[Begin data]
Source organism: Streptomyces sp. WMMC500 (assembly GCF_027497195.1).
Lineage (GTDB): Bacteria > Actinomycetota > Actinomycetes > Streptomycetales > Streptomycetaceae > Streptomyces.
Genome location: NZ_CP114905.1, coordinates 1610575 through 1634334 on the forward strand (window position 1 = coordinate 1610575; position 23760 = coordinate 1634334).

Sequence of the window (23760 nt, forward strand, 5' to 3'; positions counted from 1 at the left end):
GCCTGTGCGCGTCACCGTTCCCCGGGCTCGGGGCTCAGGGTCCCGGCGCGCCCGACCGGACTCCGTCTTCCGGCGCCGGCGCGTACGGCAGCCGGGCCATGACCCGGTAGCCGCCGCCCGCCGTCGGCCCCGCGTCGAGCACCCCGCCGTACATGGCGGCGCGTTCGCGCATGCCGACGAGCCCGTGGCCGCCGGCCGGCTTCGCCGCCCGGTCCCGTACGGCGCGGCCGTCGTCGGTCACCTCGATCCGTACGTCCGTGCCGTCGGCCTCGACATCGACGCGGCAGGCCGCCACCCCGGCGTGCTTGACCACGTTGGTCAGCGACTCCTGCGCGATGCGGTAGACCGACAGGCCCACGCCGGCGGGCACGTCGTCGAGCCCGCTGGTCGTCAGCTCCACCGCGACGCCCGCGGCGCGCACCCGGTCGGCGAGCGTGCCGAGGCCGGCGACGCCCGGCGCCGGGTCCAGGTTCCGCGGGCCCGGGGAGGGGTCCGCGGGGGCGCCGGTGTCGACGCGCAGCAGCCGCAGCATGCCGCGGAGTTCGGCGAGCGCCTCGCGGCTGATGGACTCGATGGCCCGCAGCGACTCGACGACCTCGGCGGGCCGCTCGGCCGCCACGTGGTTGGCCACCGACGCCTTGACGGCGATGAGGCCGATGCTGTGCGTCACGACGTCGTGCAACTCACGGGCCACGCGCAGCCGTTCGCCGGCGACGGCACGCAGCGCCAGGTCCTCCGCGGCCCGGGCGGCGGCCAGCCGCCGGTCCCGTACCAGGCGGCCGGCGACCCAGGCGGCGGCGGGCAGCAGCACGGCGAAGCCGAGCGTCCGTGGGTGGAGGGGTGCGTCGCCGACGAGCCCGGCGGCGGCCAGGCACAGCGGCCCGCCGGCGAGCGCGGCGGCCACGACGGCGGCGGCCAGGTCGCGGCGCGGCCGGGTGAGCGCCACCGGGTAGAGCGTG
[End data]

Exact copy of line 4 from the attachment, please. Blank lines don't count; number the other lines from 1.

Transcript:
Sequence of the window (23760 nt, forward strand, 5' to 3'; positions counted from 1 at the left end):